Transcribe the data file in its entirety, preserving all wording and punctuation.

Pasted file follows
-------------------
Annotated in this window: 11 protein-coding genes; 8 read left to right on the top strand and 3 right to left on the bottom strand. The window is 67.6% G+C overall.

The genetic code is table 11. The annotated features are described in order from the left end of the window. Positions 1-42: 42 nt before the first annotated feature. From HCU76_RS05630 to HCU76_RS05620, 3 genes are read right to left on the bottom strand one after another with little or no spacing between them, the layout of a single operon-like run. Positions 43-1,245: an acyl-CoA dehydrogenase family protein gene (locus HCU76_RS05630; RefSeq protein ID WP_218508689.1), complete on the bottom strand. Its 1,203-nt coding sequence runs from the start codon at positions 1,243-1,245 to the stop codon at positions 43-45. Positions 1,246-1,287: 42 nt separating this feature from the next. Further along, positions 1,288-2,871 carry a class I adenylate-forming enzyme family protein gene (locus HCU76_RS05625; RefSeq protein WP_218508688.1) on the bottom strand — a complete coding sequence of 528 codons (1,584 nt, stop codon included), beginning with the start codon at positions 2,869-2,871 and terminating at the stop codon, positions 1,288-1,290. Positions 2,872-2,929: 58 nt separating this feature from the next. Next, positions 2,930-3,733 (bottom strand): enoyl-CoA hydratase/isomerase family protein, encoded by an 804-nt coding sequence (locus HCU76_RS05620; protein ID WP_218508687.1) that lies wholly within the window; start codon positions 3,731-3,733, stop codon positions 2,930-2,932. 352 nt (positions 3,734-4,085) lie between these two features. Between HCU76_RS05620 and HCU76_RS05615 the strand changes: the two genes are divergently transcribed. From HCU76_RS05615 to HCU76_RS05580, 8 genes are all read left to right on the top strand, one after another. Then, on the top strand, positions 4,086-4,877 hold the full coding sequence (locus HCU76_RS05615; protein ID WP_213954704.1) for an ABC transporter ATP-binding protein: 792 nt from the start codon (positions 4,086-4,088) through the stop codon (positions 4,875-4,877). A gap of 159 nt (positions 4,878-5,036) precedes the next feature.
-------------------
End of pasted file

Annotated in this window: 11 protein-coding genes; 8 read left to right on the top strand and 3 right to left on the bottom strand. The window is 67.6% G+C overall.

The genetic code is table 11. The annotated features are described in order from the left end of the window. Positions 1-42: 42 nt before the first annotated feature. From HCU76_RS05630 to HCU76_RS05620, 3 genes are read right to left on the bottom strand one after another with little or no spacing between them, the layout of a single operon-like run. Positions 43-1,245: an acyl-CoA dehydrogenase family protein gene (locus HCU76_RS05630; RefSeq protein ID WP_218508689.1), complete on the bottom strand. Its 1,203-nt coding sequence runs from the start codon at positions 1,243-1,245 to the stop codon at positions 43-45. Positions 1,246-1,287: 42 nt separating this feature from the next. Further along, positions 1,288-2,871 carry a class I adenylate-forming enzyme family protein gene (locus HCU76_RS05625; RefSeq protein WP_218508688.1) on the bottom strand — a complete coding sequence of 528 codons (1,584 nt, stop codon included), beginning with the start codon at positions 2,869-2,871 and terminating at the stop codon, positions 1,288-1,290. Positions 2,872-2,929: 58 nt separating this feature from the next. Next, positions 2,930-3,733 (bottom strand): enoyl-CoA hydratase/isomerase family protein, encoded by an 804-nt coding sequence (locus HCU76_RS05620; protein ID WP_218508687.1) that lies wholly within the window; start codon positions 3,731-3,733, stop codon positions 2,930-2,932. 352 nt (positions 3,734-4,085) lie between these two features. Between HCU76_RS05620 and HCU76_RS05615 the strand changes: the two genes are divergently transcribed. From HCU76_RS05615 to HCU76_RS05580, 8 genes are all read left to right on the top strand, one after another. Then, on the top strand, positions 4,086-4,877 hold the full coding sequence (locus HCU76_RS05615; protein ID WP_213954704.1) for an ABC transporter ATP-binding protein: 792 nt from the start codon (positions 4,086-4,088) through the stop codon (positions 4,875-4,877). A gap of 159 nt (positions 4,878-5,036) precedes the next feature.